by Gabe Saglie, Senior Editor, Travelzoo
photos by Bob Dickey
story published in the Santa Barbara News-Press on 11/3/16
Doug Margerum is marking his winery’s past 15 years by looking to the future.
“I’m hoping that our M5 White will become as accepted and germane to the Santa Barbara County wine scene as the red,” he told me this week. Indeed, the Margerum Wine Company “M5” – a red blend of syrah, grenache, mourvedre, counoise and cinsault – has become the label’s flagship wine and, easily, one of Santa Barbara’s best-selling blends.
The white version is brand new: a blend of grenache blanc, rousanne, viognier, marsanne and vermentino that premiered with the 2015 vintage. It marks Margerum’s takeover of the prized Honea Vineyard near Solvang, where he’s replaced Italian grape varieties with classic white wine grapes from the Rhone region of France. The 2016 M5 White ($27) will hit store shelves next summer.
Rhone wines have been a calling card for Margerum Wine Company (MWC) ever since its launch in 2001: along with the M5, Margerum produces the popular UBER – a yearly co-fermentation of his top syrah vineyard sources – as well as several vineyard-specific and reserve syrahs. He’s always had his eye on sauvignon blanc, too. “We set out to make a Loire-style sauv blanc with low alcohol and bright fruit and acid – a sauvignon blanc for restaurants and savvy consumers,” he says. “And that’s still one of the main things we do.”
Other pet projects – from the recent launch of his Barden label to focus on pinot noir and chardonnay from Sta. Rita Hills to numerous private label ventures to a boutique lineup of spirits – are added feathers to the Margerum cap.
From his staying the course, and from his steadfast focus on limited-production and handcrafted wines, have come Margerum’s 15 years’ worth of accolades. Awards, high scores and honors galore. Like having his Syabrite Sauvginon Blanc poured during a White House State Dinner this summer for Singapore Prime Minister Lee Hsein Loong. “Serendipity,” says the winemaker. “The sommelier for the White House bought a bottle, took it home, loved it, then brought it to Michelle Obama, who apparently loved sauvignon blanc.” A case of Syabrite also followed the Obamas on their recent vacation to Martha’s Vineyard. And the wine was poured during last week’s Julia Child Award gala in Washington DC, where celeb chef Jose Andres was overheard numerous times raving about it.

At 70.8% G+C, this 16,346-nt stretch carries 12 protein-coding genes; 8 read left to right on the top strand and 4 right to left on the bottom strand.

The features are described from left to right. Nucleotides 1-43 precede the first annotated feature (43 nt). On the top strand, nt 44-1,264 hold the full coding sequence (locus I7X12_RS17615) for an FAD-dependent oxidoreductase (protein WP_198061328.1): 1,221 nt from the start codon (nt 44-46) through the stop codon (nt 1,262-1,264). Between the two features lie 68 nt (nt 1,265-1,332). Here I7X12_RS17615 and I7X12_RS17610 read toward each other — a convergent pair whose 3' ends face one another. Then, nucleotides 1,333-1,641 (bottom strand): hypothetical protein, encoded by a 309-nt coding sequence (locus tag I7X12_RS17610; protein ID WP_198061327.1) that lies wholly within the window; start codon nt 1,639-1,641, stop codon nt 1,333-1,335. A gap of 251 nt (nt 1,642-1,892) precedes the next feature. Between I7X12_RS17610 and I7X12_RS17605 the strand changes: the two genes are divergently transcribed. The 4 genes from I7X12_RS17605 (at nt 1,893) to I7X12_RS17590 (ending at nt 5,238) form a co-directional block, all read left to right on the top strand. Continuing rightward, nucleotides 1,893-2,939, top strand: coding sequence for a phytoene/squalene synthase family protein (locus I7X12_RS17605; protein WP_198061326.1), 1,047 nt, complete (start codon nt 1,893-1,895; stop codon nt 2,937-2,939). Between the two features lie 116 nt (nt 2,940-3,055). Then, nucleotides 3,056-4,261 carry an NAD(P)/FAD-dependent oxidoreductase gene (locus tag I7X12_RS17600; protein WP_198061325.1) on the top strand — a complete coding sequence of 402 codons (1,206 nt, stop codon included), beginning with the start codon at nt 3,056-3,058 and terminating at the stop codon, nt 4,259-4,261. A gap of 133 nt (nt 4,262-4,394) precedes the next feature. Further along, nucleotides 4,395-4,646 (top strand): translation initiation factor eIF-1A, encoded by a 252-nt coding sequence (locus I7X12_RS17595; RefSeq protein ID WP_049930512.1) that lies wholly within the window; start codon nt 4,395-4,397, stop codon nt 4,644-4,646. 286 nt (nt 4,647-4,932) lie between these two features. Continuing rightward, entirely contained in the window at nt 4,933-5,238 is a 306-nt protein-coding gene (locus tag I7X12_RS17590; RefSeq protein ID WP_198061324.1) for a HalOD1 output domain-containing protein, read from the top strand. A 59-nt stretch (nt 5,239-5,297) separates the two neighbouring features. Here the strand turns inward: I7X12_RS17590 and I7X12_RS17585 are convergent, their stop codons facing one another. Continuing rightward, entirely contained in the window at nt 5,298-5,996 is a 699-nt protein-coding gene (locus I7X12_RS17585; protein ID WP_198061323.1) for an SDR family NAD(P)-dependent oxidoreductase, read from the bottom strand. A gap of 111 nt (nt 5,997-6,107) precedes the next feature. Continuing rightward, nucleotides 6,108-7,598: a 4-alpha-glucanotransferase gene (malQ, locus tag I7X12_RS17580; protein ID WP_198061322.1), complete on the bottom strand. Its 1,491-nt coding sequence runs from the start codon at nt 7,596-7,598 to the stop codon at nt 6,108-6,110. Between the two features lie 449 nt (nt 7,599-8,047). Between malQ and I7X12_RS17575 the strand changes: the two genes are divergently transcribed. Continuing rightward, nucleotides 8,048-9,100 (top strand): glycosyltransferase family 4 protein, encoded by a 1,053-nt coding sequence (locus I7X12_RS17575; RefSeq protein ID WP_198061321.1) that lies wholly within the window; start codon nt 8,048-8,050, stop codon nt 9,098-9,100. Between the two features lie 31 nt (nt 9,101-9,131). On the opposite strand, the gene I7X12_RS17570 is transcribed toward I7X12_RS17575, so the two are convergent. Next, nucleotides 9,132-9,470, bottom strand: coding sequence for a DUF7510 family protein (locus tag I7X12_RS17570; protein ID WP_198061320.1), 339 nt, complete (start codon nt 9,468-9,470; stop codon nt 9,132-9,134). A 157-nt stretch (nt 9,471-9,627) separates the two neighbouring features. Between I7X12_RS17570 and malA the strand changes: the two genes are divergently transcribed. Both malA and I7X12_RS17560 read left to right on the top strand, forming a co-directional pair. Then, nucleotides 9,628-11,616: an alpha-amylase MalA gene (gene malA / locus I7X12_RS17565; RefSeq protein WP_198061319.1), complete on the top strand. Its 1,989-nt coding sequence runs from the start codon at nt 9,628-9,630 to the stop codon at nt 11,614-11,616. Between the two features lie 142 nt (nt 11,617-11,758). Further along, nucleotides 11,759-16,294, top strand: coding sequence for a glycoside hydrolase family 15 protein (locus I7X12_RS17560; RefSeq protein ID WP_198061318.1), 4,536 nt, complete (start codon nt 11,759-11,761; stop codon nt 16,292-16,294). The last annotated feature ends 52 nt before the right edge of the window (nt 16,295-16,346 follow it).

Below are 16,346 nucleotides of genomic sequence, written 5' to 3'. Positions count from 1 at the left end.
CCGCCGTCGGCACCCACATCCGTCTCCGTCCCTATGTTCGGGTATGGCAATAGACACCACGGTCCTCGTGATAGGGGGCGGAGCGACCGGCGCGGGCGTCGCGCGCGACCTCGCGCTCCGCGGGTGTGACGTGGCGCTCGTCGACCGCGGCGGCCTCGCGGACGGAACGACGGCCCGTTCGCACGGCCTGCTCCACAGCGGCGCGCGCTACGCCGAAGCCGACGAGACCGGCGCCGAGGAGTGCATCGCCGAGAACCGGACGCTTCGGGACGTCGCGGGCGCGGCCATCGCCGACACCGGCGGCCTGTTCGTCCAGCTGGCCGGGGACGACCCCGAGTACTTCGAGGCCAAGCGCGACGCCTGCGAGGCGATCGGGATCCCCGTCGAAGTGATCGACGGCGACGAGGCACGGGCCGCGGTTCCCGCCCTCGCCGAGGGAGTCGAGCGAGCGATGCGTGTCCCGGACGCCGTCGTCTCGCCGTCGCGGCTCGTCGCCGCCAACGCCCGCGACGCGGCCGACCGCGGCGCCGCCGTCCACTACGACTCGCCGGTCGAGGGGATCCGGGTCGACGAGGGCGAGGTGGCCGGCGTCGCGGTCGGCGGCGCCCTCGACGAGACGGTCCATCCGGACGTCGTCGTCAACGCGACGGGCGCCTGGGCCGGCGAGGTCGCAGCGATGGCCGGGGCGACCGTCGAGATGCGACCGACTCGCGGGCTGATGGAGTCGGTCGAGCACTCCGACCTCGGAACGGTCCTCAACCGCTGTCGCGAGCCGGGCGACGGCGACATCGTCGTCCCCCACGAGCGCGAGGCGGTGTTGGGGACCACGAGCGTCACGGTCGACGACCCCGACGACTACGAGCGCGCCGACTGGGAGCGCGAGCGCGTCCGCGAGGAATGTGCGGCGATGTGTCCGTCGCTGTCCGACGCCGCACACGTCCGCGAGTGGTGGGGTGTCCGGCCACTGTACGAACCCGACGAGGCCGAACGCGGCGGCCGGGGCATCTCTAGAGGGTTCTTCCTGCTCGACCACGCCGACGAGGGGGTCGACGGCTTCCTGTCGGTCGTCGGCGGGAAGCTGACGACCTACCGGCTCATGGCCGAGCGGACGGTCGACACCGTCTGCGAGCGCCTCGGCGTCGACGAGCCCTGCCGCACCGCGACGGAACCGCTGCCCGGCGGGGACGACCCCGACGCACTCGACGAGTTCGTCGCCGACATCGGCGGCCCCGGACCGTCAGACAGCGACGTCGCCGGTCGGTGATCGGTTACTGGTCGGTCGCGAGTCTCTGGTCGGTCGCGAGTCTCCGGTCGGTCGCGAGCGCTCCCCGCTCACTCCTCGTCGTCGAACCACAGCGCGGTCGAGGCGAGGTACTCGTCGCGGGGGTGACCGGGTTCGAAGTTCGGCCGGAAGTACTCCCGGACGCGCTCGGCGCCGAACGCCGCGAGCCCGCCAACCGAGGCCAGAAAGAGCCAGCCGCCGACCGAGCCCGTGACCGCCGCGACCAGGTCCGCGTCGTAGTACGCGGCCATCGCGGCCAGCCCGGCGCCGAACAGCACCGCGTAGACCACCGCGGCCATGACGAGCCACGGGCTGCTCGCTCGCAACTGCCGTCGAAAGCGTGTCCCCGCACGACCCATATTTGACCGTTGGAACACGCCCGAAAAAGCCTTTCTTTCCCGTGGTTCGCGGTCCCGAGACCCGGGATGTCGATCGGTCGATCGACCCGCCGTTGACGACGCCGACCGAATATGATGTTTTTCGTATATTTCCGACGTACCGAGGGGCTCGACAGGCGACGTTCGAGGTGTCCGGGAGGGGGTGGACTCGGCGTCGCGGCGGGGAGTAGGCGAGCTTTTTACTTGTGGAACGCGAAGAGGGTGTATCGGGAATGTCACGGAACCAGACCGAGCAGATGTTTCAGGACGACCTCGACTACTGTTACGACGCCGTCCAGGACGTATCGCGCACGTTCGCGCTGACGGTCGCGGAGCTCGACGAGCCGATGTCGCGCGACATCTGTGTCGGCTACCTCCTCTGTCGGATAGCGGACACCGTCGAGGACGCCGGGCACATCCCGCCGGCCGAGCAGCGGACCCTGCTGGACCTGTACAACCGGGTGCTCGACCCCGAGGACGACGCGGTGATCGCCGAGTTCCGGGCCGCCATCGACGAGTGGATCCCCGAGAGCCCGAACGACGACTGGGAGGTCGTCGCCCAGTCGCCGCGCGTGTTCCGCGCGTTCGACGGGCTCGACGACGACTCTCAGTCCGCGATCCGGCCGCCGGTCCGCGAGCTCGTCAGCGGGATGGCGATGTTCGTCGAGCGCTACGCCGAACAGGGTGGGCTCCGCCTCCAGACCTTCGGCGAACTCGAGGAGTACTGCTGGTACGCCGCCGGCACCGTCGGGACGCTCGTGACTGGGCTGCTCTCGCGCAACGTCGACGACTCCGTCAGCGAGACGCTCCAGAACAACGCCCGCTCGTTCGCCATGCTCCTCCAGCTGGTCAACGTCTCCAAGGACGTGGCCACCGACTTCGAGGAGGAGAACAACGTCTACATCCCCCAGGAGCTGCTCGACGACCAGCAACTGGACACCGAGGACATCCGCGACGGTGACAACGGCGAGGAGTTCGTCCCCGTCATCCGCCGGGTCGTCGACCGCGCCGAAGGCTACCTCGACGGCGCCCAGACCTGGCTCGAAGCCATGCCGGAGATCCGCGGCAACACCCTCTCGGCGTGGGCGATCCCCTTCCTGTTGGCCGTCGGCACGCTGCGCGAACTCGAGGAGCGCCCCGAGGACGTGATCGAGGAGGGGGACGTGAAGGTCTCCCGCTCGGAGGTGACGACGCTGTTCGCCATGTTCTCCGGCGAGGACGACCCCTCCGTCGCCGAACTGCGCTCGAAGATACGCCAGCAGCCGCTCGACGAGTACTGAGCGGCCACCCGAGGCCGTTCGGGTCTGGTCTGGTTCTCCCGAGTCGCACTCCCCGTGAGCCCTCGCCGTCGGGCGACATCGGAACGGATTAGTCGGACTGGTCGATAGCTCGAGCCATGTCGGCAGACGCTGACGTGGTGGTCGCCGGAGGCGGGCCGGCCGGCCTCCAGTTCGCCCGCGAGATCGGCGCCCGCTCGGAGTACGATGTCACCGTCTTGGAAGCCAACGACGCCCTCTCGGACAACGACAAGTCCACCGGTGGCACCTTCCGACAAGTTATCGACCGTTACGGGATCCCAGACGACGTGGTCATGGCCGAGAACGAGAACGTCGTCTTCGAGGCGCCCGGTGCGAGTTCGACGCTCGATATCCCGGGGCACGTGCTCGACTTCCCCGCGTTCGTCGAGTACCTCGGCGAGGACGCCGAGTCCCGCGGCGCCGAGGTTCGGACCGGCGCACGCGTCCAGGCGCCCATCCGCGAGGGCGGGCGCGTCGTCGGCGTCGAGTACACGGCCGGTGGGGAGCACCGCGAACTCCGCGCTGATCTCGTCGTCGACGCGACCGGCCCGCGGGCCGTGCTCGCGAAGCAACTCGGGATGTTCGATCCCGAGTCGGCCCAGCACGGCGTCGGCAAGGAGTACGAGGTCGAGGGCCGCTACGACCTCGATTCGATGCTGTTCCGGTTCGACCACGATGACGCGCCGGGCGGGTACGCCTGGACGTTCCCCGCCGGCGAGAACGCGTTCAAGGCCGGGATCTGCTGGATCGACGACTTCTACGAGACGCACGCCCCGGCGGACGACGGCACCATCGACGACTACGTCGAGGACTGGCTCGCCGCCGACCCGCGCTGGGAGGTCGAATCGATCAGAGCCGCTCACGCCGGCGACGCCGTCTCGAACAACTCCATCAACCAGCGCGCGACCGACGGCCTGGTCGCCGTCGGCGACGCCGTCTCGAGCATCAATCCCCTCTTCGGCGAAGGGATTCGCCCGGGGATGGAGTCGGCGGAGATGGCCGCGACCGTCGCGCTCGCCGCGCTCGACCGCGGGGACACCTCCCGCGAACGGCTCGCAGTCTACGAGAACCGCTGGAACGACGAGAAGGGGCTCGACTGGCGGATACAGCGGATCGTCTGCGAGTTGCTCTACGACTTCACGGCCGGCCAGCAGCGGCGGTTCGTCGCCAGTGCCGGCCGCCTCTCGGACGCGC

The attention Margerum appreciates the most, though – more even than critics that dole out points – is that of industry people on the front lines, like wine stewards and retailers. “It’s been great to see those who sell wine, and serve it and drink it actually embrace what we make for what they are: quality table wines meant for food,” he says.
|Wine Cask owners Margerum and Mitchell Sjerven|
Understating the critical amalgam between wine and food is one thing Margerum did bring to his winemaking project 15 years ago. The UCSB grad had run his family’s Wine Cask restaurant in downtown Santa Barbara since 1981. Soon after, he’d launched the Wine Cask Futures Program to help bring international attention to Santa Barbara wines. And by 1994, he’d made the Wine Cask one of a handful of restaurants around the world to win Wine Spectator’s coveted Grand Award. Today, he runs the Wine Cask with celebrated restaurateur Mitchell Sjerven and it remains one of the highest-rated eateries on the Central Coast.
Reminiscing on his first 15 years, Margerum recalls fondly the generosity his colleagues have shown him. He considers winemakers Jim Clendenen and Bob Lindquist his mentors, for example. And both winemaker Fred Bander and the Firestone family shared winery space with Margerum during his label’s first decade. For the last five years, Margerum has called a 12,000-square-foot temperature-controlled facility in Buellton home.
Fifteen years in, Margerum enjoys a special vantage point. Santa Barbara’s young wine scene is in the midst of a very gradual turnover, as pioneers who launched the industry in the 1970s and 80s are now working side by side with the 20- and 30-somethings who’ll carry it forward. Partnership and comradery, says Margerum, is pervasive. “Everyone here seems to actually like each other – they communicate with each other and taste with each other and share ideas with each other,” he says. “It’s unique compared to other areas. And it continues a Santa Barbara tradition: quality wine made by smaller producers who in turn train and put out into the world other small producers.”
And in these first 15 years, being witness to that, Margerum adds, “is what I’m most happy about.”
Margerum Wine Company is celebrating its 15th anniversary with the public this Sunday, November 6th, from 2 to 5pm, at the Wine Cask. Tickets ($30, $20 for wine club members) are nearly sold out. Get yours through the MWC website.